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Television Review: The Hollow Crown – Richard II

The Hollow Crown: Richard II (BBC; 2012)

A handsomely-mounted and textually-faithful set of television film adaptations of William Shakespeare’s Henriad plays, The Hollow Crown was a high-profile 2012 Cultural Olympiad production of the BBC. Insomuch as any version of the Bard’s work both resonates with the great English dramatist’s language and themes and reflects the assumptions and anxieties of the time in which it is produced, The Hollow Crown explores and illuminates not only the nature of kingship but the contours of top-down power in the British national historical context. Discussion and analysis of the films will proceed here in three parts.

The series of four films commences with Richard II, the underappreciated opening movement of this historical-propagandistic tetralogy. Political legitimation of the Tudor dynasty through theatrical narrative and symbolism was a consistent undercurrent in Shakespeare’s work: Macbeth embedded flattering references to James I’s mythical descent from legendary Scottish royals, Henry VIII ended with jubilation at the birth of the future Elizabeth I and nary a word of her imperious father having her mother beheaded. Richard II, the narrative of the overthrow of a monarch, has always sat a bit uneasily in light of this explanatory paradigm. A performance of the play was infamously commissioned in advance of the Earl of Essex‘s attempted coup in 1601, which would have overthrown Elizabeth, the last Tudor monarch.

Revolutionary implications aside, Richard II is a work torn between its political and aesthetic loyalties, as The Hollow Crown version demonstrates. The thoughtful, complex speechifying on the nature of kingship and power is all gifted to the play’s titular monarch, who’s really the only character in the play of any linguistic interest or consequence. Played here by Ben Whishaw, Richard is ethereal and mercurial, a king of refined, almost angelic beauty and exquisiteness. Flouncing about in verdant woods and billowing white-draped pavilions encircled by a retinue of pretty male favourites, Richard is spoken of and indeed portrayed as a ruler of divine majesty but tragic miscalculation and detachment whose focus on cultural sophistication and well-groomed magnificence (Whishaw’s hair shimmers like blown glass, and his vestments are white robes out of Lawrence of Arabia) neglects the requirements of ordinary Englishpeople, mismanaging the realm and overtaxing its subjects to subdue Ireland in another of a series of ill-fated medieval imperial wars.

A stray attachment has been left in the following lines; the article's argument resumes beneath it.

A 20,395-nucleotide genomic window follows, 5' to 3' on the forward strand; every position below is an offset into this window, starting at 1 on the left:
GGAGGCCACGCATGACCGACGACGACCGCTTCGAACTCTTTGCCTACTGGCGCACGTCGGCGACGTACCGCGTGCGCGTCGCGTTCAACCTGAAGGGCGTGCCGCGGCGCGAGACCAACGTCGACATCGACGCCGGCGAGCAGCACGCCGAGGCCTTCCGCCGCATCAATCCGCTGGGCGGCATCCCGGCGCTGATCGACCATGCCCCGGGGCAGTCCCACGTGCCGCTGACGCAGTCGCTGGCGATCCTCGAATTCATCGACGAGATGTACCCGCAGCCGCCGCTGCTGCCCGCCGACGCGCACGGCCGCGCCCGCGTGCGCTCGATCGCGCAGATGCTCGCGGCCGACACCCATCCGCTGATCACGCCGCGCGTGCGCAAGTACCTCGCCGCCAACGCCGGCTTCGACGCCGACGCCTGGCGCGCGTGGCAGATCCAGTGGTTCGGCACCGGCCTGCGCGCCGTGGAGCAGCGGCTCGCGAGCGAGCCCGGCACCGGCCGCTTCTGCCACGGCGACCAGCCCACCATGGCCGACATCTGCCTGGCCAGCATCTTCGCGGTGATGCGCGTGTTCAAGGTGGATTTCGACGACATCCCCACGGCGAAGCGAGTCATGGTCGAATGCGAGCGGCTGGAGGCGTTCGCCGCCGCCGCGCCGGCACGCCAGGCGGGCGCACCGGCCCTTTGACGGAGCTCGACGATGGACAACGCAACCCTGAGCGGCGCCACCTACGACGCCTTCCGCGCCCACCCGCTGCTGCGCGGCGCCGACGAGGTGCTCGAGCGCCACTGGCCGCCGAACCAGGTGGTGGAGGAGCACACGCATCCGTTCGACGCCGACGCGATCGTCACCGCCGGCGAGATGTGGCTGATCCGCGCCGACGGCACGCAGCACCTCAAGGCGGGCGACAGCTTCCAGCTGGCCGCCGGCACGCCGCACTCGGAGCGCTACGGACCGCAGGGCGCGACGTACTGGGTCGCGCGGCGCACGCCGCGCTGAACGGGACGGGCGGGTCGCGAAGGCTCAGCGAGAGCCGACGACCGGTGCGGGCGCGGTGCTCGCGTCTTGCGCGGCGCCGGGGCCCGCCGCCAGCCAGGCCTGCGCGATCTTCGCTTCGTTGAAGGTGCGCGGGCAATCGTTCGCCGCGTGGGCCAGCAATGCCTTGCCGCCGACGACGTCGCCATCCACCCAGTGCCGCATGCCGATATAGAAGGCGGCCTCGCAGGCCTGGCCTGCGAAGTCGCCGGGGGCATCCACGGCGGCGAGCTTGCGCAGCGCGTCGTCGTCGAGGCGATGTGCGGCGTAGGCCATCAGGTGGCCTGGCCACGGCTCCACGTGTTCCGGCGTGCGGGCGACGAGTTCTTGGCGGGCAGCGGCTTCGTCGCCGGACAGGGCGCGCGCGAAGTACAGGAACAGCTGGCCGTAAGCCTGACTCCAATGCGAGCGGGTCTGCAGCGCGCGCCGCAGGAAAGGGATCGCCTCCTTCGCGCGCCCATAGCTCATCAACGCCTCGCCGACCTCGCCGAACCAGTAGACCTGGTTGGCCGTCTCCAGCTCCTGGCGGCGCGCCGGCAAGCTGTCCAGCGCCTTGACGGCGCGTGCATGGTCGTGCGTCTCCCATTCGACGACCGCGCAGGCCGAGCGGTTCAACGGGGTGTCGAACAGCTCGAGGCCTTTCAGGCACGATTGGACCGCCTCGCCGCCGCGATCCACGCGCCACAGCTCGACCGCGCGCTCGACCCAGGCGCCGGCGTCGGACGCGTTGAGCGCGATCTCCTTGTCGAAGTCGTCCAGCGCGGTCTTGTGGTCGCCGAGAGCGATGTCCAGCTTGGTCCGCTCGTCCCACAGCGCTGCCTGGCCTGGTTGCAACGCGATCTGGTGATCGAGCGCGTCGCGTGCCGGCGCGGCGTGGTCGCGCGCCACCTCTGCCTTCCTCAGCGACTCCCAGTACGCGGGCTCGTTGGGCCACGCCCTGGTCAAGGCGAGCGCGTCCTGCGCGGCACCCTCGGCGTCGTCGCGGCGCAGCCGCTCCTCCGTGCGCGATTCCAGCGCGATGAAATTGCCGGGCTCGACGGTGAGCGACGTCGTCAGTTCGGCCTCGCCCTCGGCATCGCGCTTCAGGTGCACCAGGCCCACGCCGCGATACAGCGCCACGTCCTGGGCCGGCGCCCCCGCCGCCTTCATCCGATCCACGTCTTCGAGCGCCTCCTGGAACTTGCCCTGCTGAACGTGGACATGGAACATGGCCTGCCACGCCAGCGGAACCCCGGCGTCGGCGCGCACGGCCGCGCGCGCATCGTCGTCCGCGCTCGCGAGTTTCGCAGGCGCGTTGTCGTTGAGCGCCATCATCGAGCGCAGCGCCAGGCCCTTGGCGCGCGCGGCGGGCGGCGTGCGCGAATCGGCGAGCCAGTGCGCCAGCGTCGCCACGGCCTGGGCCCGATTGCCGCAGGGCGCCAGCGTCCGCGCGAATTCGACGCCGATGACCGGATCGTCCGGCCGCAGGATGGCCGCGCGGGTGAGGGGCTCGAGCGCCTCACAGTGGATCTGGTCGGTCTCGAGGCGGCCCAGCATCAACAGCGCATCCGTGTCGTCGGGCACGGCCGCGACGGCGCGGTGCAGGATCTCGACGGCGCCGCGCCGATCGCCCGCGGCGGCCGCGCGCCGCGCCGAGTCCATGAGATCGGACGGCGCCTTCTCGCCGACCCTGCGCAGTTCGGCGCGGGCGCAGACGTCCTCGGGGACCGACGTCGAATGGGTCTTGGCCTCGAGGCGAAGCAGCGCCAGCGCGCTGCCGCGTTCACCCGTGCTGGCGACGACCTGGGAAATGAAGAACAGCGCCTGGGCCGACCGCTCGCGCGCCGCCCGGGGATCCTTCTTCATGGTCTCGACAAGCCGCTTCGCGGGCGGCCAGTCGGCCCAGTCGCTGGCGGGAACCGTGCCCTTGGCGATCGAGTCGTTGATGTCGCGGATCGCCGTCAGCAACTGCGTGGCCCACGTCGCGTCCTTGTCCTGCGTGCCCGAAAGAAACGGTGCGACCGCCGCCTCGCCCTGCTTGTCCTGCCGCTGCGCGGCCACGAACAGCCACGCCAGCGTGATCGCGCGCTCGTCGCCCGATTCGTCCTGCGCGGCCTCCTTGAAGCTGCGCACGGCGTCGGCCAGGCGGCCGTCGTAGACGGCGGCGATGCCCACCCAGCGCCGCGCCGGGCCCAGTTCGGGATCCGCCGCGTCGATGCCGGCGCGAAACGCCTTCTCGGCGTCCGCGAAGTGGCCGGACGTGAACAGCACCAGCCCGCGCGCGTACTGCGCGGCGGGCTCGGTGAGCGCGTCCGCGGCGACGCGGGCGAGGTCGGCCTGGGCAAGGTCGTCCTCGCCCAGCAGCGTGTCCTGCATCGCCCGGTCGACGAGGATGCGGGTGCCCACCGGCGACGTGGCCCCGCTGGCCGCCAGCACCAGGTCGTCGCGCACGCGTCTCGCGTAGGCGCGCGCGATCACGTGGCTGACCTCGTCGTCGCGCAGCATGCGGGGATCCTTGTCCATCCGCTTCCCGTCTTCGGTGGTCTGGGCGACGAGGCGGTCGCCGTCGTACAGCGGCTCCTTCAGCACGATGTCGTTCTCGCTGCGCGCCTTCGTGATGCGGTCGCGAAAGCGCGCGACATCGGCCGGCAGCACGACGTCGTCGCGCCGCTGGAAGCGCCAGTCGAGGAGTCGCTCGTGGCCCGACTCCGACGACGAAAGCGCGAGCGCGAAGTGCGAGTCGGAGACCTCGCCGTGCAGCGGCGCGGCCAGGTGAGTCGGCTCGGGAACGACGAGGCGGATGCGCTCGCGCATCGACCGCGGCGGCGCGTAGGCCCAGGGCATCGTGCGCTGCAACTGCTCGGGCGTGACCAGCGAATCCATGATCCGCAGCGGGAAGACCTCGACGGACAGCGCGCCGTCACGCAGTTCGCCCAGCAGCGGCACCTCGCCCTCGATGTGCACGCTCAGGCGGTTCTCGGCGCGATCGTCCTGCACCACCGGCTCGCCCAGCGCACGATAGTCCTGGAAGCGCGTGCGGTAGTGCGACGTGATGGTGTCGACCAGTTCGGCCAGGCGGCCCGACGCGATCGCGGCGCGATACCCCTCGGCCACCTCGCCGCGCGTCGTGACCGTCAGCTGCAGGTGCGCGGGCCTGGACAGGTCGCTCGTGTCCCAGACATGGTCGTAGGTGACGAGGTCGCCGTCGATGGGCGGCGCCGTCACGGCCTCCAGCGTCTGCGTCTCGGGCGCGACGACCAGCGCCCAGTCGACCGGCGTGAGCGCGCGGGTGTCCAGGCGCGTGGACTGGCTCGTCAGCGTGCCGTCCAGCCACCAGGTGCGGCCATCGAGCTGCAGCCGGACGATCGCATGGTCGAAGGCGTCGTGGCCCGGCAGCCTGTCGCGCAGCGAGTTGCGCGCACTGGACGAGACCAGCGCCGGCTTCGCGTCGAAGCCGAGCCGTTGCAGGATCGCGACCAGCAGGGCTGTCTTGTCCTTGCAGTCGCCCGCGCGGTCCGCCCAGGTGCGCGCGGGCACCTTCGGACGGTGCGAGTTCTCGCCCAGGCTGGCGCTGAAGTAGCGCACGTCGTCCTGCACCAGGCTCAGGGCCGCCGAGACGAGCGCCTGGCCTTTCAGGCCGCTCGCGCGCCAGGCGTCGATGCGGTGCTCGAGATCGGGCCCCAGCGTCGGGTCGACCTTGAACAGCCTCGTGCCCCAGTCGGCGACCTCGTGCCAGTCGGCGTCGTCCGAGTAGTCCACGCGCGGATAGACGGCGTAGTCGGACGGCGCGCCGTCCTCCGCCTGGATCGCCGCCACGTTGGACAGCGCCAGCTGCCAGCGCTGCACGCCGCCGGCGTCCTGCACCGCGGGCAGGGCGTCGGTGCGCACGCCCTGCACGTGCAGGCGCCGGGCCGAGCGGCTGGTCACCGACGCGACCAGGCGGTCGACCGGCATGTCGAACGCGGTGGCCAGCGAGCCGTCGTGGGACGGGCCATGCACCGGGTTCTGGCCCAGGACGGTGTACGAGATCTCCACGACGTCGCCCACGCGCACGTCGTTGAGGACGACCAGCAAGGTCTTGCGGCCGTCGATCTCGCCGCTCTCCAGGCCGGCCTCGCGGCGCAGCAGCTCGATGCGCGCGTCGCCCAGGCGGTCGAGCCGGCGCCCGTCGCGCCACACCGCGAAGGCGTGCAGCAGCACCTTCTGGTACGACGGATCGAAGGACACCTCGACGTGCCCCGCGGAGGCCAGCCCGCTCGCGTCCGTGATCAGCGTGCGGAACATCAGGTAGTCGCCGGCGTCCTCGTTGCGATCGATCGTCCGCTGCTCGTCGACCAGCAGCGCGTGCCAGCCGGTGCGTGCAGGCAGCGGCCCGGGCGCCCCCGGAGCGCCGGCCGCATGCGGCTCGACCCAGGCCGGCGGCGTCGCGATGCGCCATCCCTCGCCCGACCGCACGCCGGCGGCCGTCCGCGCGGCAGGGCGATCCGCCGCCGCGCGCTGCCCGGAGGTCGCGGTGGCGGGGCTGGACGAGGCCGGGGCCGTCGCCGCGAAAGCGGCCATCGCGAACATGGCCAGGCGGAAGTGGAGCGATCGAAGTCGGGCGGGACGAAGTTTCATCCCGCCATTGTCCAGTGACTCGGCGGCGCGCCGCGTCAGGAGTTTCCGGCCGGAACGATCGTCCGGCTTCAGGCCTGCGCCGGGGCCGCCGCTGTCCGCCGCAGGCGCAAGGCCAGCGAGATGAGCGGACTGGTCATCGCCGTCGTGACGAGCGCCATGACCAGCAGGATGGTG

In a near-comic scene of dripping water-torture revelations, Richard lands on an English beach upon his return from Ireland to learn by degress that usurper Henry Bolingbroke (Rory Kinnear) has raised an army to depose him and that practically all of his putative supporters have allied with the future Henry IV against their king. Henry was the father of the legendary military hero-king Henry V and part of the Lancastrian line descended from John of Gaunt (played, all too briefly, by the always-great Patrick Stewart) that would sire future Richard-deposer Henry Tudor (Henry VII, founder of the dynasty in its final years when the play was written in 1595). Propaganda-wise, the author had considerable impetus to put forward the muscular man-of-action Bolingbroke as a legitimate and even preferable ruler to the indecisive and capricious Richard, celebrating the century of Tudor rule and anticipating a stable male-headed state to succeed the fading feminine Elizabeth.

But Richard earns Shakespeare’s artistic sympathy and gradually the audience’s as well. His rambling, sometimes hilarious stalling in the scene in which he’s asked to relinquish his crown is evidence of the fickle inconstancy that preconditions his removal. But Richard outflanks Bolingbroke and his allies symbolically even as they have their way with him in the arena of temporal power. He becomes a martyr, a tragic figure of considerable pathos, even if Shakespeare’s text and director Rupert Goold’s visuals trowel on a overthick layer of Christ imagery as the narrative reaches its conclusion. Whishaw, mercurial to the hilt, achieves a powerful contrast with Kinnear, who despite a stiff-lipped nobility also possesses a thickset frame and gapped teeth that make him seem more bus driver or dustman than king. The strong implication is that something sublime seeps out of the English crown when it is taken from Richard by Henry, and the arc of the next three plays in the tetralogy traces the new line’s efforts to reconstitute that lost sublimity in the form of heroic nationalism.

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